As a child growing up in the city of Lawrence, Massachusetts, Rosa Rodriguez-Williams rarely visited museums.
“Museum life wasn’t something that I participated in,” says Rodriguez-Williams, who was born in Puerto Rico and moved to Massachusetts when she was 8 years old. “I didn’t see myself in those spaces.”
Three decades later, Rodriguez-Williams is working to ensure that people of all races, colors, and creeds feel welcome in one of the largest art museums in the world.
As the first-ever senior director of belonging and inclusion at the Museum of Fine Arts in Boston, Rodriguez-Williams says she will reimagine how the MFA welcomes and engages historically underrepresented audiences. The goal, she says, is to create a culture that prioritizes the experiences of the 1.2 million people who visit the museum each year.
“I saw this position and thought ‘why wasn’t this part of my life and why can’t it be part of the life of people who have my background and grew up in the same neighborhoods where I did?’” says Rodriguez-Williams, who graduated from the Boston College School of Social Work in 1999 and joined the staff at the Museum of Fine Arts in September. “It became an opportunity for me to open doors for folks who selected out of this experience because it seemed very elitist or something that wasn’t part of their conversations.”
What’s on your agenda as the first-ever senior director of belonging and inclusion at the Museums of Fine Arts?
I’ve really been in design-thinking mode, getting a feel of the museum, the culture, and its needs. Organization and inclusion and belonging starts with people and we’ve recently launched three affinity groups at the museum: the Black, Indigenous, and People of Color Affinity Group, the LGBTQIA+ Affinity Group, and the Parents and Caregivers Affinity group. I’m also working closely with the Inclusion, Diversity, Equity, and Accessibility Group and looking to expand the volunteer community to reflect greater diversity, especially among under-represented groups. We’re really focused on working to dismantle things that are barriers to belonging but also thinking about what makes this museum so special and honoring that too.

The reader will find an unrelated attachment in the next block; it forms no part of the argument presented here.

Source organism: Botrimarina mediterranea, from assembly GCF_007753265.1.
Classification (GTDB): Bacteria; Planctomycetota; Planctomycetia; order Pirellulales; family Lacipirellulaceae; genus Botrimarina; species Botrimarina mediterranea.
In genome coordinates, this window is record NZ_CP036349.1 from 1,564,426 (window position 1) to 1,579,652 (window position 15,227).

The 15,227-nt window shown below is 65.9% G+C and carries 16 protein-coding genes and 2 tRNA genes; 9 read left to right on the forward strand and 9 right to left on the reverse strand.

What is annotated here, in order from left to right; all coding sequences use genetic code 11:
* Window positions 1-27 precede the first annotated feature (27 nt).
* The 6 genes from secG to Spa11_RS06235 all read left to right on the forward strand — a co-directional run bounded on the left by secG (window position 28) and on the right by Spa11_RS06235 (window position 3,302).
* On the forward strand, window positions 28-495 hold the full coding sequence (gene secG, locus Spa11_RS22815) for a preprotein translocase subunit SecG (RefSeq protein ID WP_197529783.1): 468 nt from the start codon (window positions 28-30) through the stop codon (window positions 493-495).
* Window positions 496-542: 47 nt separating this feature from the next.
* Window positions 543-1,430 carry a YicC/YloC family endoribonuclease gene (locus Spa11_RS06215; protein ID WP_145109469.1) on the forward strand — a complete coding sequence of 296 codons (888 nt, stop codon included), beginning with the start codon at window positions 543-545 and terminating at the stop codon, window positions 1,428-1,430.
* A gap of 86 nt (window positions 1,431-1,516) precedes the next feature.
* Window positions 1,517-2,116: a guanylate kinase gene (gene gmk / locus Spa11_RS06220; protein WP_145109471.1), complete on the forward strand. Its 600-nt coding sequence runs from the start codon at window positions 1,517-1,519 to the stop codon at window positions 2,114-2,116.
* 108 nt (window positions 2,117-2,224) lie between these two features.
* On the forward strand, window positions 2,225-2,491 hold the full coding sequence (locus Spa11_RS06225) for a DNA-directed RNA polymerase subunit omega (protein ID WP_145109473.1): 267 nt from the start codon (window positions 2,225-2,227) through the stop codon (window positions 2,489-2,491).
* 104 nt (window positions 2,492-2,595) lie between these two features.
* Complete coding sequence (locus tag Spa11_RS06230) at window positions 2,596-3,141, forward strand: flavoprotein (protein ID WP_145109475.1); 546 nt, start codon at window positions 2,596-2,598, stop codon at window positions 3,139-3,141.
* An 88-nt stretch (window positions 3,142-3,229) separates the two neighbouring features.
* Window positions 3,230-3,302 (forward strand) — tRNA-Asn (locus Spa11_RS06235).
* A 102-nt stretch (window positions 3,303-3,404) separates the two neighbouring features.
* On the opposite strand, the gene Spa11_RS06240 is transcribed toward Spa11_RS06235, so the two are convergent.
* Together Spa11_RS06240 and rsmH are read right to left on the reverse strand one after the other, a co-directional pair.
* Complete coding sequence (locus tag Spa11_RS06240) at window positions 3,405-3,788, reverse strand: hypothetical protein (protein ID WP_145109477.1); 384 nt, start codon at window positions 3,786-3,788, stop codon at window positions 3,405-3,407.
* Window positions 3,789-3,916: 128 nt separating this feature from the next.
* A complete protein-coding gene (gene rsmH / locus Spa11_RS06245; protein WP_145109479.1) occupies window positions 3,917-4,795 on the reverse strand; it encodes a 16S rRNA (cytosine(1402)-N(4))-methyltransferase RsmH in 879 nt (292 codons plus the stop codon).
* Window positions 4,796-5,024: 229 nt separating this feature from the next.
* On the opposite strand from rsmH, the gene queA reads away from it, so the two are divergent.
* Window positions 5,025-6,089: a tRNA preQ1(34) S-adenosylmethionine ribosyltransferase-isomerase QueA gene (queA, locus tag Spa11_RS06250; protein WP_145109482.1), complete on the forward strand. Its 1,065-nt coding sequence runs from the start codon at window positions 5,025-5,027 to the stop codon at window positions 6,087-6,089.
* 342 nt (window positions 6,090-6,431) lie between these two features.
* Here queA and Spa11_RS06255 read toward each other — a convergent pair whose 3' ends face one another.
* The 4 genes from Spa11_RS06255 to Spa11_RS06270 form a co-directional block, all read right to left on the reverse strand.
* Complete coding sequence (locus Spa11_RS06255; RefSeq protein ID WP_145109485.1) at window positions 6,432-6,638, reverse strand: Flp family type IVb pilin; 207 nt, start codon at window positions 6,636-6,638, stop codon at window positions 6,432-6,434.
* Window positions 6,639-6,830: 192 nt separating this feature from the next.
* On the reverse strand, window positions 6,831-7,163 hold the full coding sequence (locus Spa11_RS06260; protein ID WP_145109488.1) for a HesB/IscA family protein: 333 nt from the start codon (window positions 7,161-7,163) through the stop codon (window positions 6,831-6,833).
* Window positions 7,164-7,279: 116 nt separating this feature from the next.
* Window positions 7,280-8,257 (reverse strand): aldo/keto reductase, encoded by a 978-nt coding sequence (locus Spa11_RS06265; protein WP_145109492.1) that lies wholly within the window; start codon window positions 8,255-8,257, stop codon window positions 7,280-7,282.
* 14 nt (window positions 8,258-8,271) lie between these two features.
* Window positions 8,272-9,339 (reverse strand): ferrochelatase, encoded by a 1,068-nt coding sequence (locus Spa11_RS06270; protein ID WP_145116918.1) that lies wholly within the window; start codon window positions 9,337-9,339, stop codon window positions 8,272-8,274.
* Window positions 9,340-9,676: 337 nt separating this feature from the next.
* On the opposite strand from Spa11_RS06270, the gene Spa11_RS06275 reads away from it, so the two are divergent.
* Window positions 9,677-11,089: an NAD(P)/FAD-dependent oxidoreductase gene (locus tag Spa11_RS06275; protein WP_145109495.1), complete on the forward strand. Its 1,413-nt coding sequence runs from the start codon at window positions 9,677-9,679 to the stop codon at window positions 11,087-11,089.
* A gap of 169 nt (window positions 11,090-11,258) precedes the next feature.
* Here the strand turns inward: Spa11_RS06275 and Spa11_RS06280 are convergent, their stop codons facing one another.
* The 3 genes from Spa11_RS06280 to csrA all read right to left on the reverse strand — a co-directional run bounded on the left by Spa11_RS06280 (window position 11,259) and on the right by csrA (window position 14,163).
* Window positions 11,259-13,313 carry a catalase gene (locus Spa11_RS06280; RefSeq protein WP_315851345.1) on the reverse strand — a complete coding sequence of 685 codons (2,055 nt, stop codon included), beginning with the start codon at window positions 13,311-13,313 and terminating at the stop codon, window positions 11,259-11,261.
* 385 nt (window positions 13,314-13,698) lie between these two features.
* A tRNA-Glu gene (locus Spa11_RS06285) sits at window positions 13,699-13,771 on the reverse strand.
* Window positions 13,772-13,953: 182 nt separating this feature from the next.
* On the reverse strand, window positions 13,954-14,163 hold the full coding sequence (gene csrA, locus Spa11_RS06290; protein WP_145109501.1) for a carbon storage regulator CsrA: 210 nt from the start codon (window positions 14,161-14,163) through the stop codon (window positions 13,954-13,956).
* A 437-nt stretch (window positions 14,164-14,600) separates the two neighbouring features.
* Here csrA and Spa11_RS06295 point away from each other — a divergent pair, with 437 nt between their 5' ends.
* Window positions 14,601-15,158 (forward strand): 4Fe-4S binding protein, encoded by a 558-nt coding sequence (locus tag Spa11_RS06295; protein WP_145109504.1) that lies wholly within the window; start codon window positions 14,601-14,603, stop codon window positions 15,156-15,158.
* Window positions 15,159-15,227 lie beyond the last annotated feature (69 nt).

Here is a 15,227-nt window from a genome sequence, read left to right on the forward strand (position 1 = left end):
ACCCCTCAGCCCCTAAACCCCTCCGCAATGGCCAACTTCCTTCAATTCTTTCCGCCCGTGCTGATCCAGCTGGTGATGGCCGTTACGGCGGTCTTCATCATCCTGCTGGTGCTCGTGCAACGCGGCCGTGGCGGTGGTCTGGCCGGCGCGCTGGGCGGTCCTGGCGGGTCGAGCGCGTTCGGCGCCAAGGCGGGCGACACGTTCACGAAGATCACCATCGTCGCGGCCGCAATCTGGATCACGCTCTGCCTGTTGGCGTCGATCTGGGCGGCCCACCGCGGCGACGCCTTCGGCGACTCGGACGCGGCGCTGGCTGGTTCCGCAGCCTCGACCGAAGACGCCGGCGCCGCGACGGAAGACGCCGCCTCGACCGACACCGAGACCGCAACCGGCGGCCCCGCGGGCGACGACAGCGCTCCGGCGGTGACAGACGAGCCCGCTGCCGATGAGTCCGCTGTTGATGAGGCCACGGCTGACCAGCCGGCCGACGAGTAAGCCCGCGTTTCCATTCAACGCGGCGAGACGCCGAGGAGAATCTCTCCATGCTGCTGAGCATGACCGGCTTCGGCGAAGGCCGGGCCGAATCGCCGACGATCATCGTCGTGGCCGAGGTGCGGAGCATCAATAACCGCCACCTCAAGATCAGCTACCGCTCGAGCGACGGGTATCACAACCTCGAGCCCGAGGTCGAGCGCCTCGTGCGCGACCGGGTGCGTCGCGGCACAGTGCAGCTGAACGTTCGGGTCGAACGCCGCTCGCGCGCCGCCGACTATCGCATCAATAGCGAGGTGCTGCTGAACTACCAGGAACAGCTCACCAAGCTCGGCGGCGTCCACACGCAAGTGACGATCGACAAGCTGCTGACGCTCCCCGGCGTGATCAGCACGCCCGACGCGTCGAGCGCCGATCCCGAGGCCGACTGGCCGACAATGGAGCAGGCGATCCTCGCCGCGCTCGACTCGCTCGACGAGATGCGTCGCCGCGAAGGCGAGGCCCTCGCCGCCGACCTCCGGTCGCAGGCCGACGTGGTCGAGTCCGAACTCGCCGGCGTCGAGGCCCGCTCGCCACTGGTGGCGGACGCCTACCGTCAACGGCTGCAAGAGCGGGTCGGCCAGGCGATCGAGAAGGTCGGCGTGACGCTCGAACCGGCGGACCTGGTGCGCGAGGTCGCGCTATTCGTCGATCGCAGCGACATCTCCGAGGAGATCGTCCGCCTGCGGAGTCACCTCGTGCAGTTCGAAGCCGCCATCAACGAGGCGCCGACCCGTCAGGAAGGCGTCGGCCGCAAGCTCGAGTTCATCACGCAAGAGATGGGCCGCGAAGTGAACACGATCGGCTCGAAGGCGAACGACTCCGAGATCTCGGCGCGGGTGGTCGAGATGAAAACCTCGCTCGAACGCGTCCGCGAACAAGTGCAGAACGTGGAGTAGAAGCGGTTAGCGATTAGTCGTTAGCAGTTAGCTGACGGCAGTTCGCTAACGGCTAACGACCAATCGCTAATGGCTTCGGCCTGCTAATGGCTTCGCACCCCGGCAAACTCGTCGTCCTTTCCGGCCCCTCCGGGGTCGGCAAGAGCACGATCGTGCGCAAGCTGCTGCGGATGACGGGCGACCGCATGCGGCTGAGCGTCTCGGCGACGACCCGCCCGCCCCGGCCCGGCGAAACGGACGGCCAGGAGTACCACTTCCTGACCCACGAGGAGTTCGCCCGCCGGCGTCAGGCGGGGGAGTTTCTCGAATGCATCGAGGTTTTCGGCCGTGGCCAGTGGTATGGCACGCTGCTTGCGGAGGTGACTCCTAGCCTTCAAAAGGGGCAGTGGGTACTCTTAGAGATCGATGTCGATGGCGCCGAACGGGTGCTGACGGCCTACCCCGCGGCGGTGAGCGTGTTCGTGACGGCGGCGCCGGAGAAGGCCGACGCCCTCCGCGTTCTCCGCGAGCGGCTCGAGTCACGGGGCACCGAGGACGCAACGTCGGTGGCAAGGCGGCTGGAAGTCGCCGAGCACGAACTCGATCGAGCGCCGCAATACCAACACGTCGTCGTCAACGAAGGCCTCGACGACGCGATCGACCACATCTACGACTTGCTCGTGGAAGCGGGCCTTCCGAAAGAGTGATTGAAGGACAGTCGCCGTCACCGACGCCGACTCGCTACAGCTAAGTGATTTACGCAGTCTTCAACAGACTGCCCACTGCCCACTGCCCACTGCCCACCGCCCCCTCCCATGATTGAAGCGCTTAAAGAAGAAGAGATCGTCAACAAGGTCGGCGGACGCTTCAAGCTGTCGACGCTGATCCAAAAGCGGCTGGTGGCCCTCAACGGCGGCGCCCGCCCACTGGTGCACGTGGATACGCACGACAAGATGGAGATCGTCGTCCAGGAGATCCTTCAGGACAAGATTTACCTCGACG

I’ve been strategically placed under the Learning and Community Engagement division of the museum to focus on the visitor experience. When I’m thinking about belonging, I’m really thinking about how the staff members are engaging with visitors and how we can make visitors feel like the museum is a place for them.
How has the racial reckoning in America shaped the work of people who focus on improving belonging and inclusion at organizations such as the Museum of Fine Arts?
I believe there has been a shift in the present moment where organizations, whether it’s the museum or elsewhere in this country, are looking at what is happening and they’re thinking that we must move this agenda ahead. And organizations need to determine whether to stay the same or shift with the moment because that is what is being asked of us and demanded of us as a result of this racial awakening. We have to shift with it, and I think that’s where our work starts.
Following allegations of racism that came to light after seventh-graders from the Helen Y. Davis Leadership Academy in Dorchester visited the Museum of Fine Arts in May 2019, the museum reached an agreement with Attorney General Maura Healey to dedicate $500,000 to diversity initiatives and develop an antidiscrimination policy. How has this incident shaped the way you approach your role as senior director of belonging and inclusion at the museum?